A lesbian mother has argued, rather amazingly, against gay adoption. In a case over custody of her 7-year old son Gavin, Sara Wheeler, 36, has argued that since Georgia law does not specifically allow it, it must implicitly prohibit it. Whilst I don’t actually agree with the logic behind the argument (especially in light of the fact that Georgia law does specifically allow gay marriage), and whilst I would normally be quite a strong proponent of the right of gay people to adopt, the case raises an interesting dilemma which has forced me to reassess my views. Whilst I still agree that if two gay people wish to adopt a child whose biological parents are both third parties they should be allowed to, having read about this case I would have to side with Sara.
Traditionally once a child is legally adopted the rights of the adoptive parent(s) trump those of the birth parents. Of course in Sara’s case this isn’t particularly a huge issue as her ex-partner, Missy, is only filing for joint custody. However it isn’t too hard to think of a situation where the break-up, as in this case, was acrimonious, and the adoptive partner, in part to get back at their ex-partner, might seek to enforce their strict legal rights as the sole adoptive parent of the child. These rights would trump those of the birth parent entitling the adoptive parent to claim sole custody of the child and completely curtail any visitation. This would be a rather cruel result for the biological parent. Of course this situation isn’t exclusive to gay couples, and there are many situations in straight relationships where one partner brings children from a former relationship with them and their partner adopts them to gain legal parenting rights. In this situation the same sort of problems arise should the couple divorce, and I’d argue that adoption should also be prohibited in those cases as well.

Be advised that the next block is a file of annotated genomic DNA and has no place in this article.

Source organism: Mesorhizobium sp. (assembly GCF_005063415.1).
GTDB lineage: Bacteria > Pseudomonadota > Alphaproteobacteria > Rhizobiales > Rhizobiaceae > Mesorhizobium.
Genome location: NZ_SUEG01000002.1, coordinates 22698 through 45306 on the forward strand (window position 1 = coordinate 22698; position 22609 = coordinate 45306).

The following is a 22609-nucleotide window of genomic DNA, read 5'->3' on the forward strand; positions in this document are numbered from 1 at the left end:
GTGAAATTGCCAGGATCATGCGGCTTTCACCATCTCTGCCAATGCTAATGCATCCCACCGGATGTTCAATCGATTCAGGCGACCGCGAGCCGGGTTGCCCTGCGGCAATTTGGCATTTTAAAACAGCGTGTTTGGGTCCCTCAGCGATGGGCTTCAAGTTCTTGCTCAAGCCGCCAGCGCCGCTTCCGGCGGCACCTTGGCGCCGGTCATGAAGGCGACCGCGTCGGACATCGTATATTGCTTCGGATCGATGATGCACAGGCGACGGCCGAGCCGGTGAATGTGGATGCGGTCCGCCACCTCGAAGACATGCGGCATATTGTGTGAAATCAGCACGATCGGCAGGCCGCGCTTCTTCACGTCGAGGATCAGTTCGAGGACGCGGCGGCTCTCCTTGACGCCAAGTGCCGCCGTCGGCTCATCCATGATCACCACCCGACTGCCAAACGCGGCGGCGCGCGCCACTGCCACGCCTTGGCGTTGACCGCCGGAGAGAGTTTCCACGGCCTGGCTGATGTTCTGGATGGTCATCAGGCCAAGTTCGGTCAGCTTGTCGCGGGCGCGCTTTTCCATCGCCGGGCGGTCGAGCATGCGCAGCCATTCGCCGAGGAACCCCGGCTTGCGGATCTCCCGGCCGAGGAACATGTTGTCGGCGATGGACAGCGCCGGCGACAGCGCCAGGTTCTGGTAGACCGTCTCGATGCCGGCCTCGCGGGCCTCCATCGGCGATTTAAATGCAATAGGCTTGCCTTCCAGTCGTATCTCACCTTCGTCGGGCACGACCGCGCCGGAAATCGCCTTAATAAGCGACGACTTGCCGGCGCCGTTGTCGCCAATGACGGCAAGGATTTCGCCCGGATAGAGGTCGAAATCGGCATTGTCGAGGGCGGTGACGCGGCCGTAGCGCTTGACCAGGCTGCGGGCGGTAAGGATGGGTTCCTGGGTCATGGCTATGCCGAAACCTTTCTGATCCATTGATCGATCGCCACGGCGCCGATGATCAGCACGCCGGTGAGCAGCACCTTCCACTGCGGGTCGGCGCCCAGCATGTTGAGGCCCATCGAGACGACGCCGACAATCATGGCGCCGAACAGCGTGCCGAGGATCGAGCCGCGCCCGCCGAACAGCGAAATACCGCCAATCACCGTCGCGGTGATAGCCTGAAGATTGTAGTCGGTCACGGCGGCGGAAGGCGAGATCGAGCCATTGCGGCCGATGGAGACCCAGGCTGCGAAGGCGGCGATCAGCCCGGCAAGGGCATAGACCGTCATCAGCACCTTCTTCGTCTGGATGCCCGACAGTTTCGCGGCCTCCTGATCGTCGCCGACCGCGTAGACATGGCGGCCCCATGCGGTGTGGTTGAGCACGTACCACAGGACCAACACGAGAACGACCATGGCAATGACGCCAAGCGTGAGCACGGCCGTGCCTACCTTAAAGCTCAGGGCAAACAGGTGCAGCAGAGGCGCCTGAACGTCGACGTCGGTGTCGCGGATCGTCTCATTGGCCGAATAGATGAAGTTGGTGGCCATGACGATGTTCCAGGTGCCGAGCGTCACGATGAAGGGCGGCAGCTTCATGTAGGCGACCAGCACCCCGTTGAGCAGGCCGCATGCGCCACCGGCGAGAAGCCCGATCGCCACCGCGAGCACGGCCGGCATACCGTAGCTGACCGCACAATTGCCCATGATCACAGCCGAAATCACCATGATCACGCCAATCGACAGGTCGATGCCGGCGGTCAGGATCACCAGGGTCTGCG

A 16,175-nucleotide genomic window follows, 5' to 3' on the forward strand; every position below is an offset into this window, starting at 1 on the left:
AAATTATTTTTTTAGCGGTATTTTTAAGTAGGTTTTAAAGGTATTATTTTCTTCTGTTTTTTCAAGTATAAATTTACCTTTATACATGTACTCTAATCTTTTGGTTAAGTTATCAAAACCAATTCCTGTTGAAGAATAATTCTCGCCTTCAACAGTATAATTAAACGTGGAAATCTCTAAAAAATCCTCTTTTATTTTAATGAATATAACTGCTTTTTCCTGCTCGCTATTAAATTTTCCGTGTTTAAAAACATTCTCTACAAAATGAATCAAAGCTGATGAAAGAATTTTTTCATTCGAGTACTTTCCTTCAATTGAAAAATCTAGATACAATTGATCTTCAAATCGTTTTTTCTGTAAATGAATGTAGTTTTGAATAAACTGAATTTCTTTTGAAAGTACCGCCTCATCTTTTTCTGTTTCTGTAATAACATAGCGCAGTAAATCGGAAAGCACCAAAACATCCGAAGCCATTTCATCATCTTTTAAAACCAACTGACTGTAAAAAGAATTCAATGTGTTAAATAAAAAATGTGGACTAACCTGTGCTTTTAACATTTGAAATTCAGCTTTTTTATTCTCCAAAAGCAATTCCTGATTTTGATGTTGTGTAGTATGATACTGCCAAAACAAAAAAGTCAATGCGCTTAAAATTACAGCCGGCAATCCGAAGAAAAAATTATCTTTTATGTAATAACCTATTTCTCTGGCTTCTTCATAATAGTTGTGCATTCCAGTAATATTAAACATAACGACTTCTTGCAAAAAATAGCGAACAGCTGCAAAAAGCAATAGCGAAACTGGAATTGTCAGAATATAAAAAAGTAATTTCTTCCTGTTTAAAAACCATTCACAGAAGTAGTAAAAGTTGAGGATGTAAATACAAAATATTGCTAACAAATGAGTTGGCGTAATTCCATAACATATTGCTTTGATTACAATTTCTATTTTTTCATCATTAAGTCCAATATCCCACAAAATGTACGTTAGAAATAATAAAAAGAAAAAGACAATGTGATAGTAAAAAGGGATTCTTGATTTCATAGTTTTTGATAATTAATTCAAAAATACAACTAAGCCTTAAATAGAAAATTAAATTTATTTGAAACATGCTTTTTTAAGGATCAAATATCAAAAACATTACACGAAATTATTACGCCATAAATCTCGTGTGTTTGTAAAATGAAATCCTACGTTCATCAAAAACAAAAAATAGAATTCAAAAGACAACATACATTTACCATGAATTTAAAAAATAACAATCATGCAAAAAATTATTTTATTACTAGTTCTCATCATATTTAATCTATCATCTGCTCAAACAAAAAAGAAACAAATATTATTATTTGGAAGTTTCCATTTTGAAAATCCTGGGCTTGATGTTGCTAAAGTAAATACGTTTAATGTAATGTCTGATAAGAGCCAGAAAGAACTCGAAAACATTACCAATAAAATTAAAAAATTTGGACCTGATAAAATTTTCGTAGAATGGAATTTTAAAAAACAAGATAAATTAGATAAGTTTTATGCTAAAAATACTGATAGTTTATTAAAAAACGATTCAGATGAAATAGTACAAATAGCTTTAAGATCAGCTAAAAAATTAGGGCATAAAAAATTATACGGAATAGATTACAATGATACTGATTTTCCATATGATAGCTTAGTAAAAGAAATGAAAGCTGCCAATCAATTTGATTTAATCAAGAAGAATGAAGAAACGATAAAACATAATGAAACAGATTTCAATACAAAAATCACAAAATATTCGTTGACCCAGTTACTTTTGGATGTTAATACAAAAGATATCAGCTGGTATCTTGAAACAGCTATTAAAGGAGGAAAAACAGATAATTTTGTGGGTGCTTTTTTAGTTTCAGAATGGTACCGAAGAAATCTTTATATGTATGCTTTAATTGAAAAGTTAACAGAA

Ultimately Sara is correct in asserting that this is not about gay rights, it’s about the rights of a birth parent and whether “adoptions of convenience” should really be allowed if they can potentially interfere with the rights of the birth parent. The counter argument to this is that many birth parents give their children up for adoption and then change their mind years later, and the law does not generally allow these parents to have rights which surpass those of the adoptive parent(s). I’m not swayed by this argument myself, but it does have merit. The case is an incredibly difficult one to decide (the judge has his work cut out) and whichever way it does turn out, you have to sympathise with whichever mother is on the losing side. Worse yet, in this tragic case the biggest victim of all is a seven year old boy.